Chapter 4

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McGill University
Ed Psych & Couns (Psychology)
EDPE 300
Camelia Birlean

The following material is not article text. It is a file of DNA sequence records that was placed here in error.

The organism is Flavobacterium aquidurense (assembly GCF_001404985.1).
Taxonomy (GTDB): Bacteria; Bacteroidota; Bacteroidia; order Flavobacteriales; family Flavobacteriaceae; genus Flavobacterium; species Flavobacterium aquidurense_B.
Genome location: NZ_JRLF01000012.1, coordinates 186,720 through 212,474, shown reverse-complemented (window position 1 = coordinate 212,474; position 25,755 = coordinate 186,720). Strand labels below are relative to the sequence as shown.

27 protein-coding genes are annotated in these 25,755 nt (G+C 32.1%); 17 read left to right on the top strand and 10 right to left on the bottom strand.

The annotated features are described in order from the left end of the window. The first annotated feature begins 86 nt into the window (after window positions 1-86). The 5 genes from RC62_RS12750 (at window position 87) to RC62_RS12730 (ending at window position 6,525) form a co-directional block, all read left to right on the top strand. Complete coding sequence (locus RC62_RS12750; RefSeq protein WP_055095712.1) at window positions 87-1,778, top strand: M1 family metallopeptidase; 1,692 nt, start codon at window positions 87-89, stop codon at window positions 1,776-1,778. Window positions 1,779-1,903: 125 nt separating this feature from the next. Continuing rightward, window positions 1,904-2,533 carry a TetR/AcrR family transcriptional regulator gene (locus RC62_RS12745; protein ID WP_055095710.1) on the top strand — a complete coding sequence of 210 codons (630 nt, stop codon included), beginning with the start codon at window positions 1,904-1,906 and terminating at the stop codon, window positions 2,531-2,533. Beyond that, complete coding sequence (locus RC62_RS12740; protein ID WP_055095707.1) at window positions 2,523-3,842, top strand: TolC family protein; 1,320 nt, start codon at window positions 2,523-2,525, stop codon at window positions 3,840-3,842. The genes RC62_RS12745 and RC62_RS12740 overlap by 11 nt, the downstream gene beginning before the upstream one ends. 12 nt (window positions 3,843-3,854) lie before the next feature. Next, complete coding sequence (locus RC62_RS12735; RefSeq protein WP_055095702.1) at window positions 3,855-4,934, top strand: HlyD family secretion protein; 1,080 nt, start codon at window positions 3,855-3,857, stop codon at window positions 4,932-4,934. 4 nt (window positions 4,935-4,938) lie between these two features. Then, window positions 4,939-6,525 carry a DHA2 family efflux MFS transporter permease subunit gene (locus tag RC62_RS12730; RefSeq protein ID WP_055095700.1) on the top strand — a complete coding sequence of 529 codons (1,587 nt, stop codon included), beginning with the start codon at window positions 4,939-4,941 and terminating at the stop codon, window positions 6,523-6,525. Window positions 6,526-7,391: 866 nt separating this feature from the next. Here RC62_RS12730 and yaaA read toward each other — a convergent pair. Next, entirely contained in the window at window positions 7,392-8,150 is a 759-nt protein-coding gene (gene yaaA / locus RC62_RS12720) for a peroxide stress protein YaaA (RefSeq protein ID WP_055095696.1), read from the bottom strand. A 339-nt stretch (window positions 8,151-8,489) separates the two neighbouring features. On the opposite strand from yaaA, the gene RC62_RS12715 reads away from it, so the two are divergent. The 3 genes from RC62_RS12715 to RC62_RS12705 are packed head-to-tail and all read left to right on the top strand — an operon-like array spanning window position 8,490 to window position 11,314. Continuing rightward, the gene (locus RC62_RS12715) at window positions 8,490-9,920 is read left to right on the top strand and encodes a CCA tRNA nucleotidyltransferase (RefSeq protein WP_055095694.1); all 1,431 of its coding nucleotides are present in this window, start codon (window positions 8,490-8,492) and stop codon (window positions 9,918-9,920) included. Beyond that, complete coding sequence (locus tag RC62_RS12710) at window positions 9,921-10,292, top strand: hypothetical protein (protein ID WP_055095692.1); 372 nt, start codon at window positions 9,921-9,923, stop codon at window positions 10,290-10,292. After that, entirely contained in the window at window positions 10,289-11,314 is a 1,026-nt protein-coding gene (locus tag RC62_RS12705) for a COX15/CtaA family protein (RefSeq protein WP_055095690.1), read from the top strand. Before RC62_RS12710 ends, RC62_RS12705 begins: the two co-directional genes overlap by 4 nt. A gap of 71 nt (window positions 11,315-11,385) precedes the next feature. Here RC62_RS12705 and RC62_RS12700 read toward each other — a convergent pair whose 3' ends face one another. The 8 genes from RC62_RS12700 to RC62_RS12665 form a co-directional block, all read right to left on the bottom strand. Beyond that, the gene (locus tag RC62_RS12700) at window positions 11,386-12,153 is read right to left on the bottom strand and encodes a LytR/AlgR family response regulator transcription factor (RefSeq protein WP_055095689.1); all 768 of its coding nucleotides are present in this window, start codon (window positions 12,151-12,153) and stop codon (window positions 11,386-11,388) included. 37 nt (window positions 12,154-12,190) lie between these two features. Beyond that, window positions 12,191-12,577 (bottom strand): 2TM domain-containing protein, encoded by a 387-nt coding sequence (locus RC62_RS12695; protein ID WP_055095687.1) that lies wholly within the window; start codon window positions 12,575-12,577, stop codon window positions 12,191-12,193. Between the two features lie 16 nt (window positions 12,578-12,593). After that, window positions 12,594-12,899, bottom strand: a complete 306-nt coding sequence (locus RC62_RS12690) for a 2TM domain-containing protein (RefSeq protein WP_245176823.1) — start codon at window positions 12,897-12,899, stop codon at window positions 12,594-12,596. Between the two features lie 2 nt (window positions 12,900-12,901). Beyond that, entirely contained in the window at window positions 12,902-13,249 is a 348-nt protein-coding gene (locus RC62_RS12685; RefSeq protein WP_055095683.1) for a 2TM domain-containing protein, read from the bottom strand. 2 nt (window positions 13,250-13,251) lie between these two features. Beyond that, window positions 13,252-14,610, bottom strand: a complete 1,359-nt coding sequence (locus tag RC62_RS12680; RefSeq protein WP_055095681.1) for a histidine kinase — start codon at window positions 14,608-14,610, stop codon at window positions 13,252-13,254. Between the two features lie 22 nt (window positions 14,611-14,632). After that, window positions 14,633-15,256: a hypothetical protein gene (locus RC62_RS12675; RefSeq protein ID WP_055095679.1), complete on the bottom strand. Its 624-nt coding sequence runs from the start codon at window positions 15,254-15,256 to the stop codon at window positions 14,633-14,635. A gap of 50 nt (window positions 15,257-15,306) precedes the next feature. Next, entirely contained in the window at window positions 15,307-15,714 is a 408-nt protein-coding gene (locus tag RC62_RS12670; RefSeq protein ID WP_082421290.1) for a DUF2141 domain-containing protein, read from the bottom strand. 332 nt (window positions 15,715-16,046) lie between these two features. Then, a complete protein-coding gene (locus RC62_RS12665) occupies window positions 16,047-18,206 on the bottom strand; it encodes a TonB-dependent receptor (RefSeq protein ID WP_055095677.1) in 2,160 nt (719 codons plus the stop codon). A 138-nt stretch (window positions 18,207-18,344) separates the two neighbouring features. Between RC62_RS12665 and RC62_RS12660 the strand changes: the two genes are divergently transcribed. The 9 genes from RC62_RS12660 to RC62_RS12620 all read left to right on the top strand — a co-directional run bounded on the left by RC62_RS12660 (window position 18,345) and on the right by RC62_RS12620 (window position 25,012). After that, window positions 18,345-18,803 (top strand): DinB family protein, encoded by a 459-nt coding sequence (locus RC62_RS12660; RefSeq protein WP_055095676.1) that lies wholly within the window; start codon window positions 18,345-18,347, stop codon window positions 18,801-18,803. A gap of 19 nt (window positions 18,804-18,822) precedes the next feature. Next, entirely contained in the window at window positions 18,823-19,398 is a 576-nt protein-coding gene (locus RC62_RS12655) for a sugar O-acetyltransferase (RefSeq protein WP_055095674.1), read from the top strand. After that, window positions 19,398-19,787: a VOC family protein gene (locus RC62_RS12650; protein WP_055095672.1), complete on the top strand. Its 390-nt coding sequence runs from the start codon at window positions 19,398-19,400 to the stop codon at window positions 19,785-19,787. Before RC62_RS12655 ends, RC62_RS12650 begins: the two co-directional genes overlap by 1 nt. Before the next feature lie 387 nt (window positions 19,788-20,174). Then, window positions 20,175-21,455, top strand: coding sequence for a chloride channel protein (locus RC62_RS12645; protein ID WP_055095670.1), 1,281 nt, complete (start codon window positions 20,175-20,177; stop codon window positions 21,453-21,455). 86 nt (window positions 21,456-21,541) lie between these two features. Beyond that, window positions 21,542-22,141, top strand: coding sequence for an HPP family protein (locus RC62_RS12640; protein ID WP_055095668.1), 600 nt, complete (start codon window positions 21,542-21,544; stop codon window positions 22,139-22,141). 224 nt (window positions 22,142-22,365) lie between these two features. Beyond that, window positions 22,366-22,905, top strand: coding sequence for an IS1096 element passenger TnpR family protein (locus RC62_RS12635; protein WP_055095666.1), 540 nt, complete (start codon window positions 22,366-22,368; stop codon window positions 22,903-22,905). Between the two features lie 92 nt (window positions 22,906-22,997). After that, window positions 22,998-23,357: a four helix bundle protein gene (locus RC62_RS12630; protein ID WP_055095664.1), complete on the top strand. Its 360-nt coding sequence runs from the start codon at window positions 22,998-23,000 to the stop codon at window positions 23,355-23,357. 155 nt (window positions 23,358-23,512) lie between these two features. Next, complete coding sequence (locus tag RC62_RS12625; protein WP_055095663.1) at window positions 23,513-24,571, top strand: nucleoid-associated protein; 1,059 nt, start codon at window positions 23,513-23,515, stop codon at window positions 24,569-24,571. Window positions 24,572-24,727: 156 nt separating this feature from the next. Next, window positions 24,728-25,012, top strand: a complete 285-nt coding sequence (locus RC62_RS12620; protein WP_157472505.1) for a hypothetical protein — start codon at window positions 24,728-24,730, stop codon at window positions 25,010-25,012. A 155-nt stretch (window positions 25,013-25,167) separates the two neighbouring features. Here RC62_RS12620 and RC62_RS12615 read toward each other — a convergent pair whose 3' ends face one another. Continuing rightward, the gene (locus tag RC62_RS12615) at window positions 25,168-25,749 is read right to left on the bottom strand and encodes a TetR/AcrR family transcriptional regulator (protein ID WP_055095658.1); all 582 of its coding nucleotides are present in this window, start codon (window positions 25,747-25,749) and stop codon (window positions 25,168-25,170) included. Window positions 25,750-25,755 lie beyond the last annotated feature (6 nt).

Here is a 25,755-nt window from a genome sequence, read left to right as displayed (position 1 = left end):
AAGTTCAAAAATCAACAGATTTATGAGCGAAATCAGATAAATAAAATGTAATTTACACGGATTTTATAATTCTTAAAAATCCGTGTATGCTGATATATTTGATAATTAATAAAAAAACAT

4: INDIVIDUAL AND GROUP DIFFERENCES Keeping Individual and Group Differences in Perspective differences in how easily students learn/remember information/connect ideas, how easily/creatively they apply knowledge to new situations o heritage & sex factor in o girls are less assertive in whole class situations than boys observe students draw inferences that must not be set in stone creativity is domain (subject) specific individual variability in any group almost always overlap between 2 groups teachers preconceived notions about students may increase differences among students Intelligence intelligence: ability to modify/adjust behaviours to accomplish new tasks successfully; involves many different mental processes & its nature may vary depending on the culture in which one lives o adaptive, related to learning ability; uses prior knowledge to analyze & understand; involves complex interaction/coordination of many different mental processes; seen in different areas Measuring Intelligence intelligence test: general measure of current cognitive abilities, used to predict academic achievement over the short run & to assist in the assessment/diagnosis of various learning difficulties IQ scores o IQ score: intelligence quotient; a composite score on an intelligence test; determined by comparing ones performance on a test with the performance of others in the same age groups; for most tests it is a standard score with a mean of 100 and a standard deviation of 15 o IQ score only valid 2 years after date the test was taken IQ and school achievement o children with higher IQ scores do better on standardized achievement tests, have higher grades & complete more years of education o used frequently by school psychologists o realize: intelligence doesnt cause achievement, only correlated relationship between IQ scores & achievement not perfect IQ scores reflect students performance on particular test at particular time limitations of intelligence tests o different kinds of intelligence tests yield somewhat different scores o students performance inevitably affected by temporary factors of when test is taken o test items focus on limited set of skills important in Western culture & particular school settings dont look at skills valued in other contexts/societies o students may be unfamiliar with content/types of tasks & perform poorly as a result o students with limited English proficiency at a disadvantage o students may not be motivated to perform at their best How Theorists Conceptualize Intelligence some believe people behave more or less intelligently given different situations/tasks Spearmans concept of g o g: general factor in intelligence; the theoretical notion that intelligence includes a general factor that influences peoples ability to learn in a wide variety of content domains o some believe g = reflection of speed & efficiency with which people can process information/ learning tasks/problem situations Gardners Theory of Multiple Intelligences o suggests there are at least 8 different & relatively independent abilities/intelligences o students show promise in different areas o various intelligences manifest themselves differently in different cultures o some reject evidence supporting notion of 8 distinct abilities or that abilities in specific domains are really intelligence o many educators like it for its optimistic view of human potential Sternbergs Triarchic Theory o focuses on nature of intelligence o intelligent behaviour involves interplay of 3 factors: environmental context, way prior experiences are brought to bear particular tasks, cognitive processes required by task o research doesnt support or refute this theory vague so difficult to test o distributed intelligence: idea people more likely to act intelligently with physical/social support systems to assist them o people can distribute their thinking in at least 3 ways use physical objects to handle & manipulate large amounts of information work with others to explore ideas & solve problems represent/think about situations using various symbolic systems to simplify/summarize J.P. DAS and the PASS Model o cognitive assessment system examines cognitive processes of attention, simultaneous & successive processing & planning (PASS Model) o argued g tests have little diagnostic & prescriptive utility o PREP (remediation program based on PASS Model) intended to induce successive & simultaneous processing while involving training of planning/promoting selective attention Robbie Case and the Neo-Piagetian Theory of Cognitive Development o Robbie Case developed explanation of cognitive development in children o children progress through 4 cognitive stages: sensorimotor (0-1 years), interrelational (1 - 5 years), dimensional (5-11 years) & vectorial (11-19 years) that are tied to specific domains o progression largely dependent on working memory capacity & efficiency o capacity to hold/manipulate information in memory = increased myelination, practice to point of automatization, social/cultural experiences, acquisition of central conceptual structures Heredity, Environment and Group Differences in Intelligence intelligence is somewhat hereditary (about ) environment has effect (nutrition, alcohol during pregnancy, attending school, changing environments) slow but steady increase in peoples IQ scores worldwide (better nutrition, better schooling, increased daily stimulation) Socioeconomic Difference, Ability and Achievement socioeconomic differences relevant for differences between groups socioeconomic status: ones general social & economic standing in society, encompassing such variables as family income, occupation and level of education higher SES = higher academic achievement; lower SES = greater risk of dropping out Factors Interfering with School Success poor nutrition lower IQ, poorer attention & memory, impaired learning ability, lower school achievement emotional stress family violence occurs in 37% of households, live chronically anxious/stressful conditions, higher raters of depression, etc. traumatic experiences refugees, stress/anxiety disorders, trauma/guilt/worry/sadness about friends/ family back home parents acculturative stress immigrant/refugee students depend largely on parents ability to adapt, role reversal when kids translate for parents (confusion about dual roles) students acculturative stress new country/culture/school/curriculum/learning style, hard time relating to others fewer early experiences that foster school readiness low SES student lack basic knowledge/skills lower quality schoo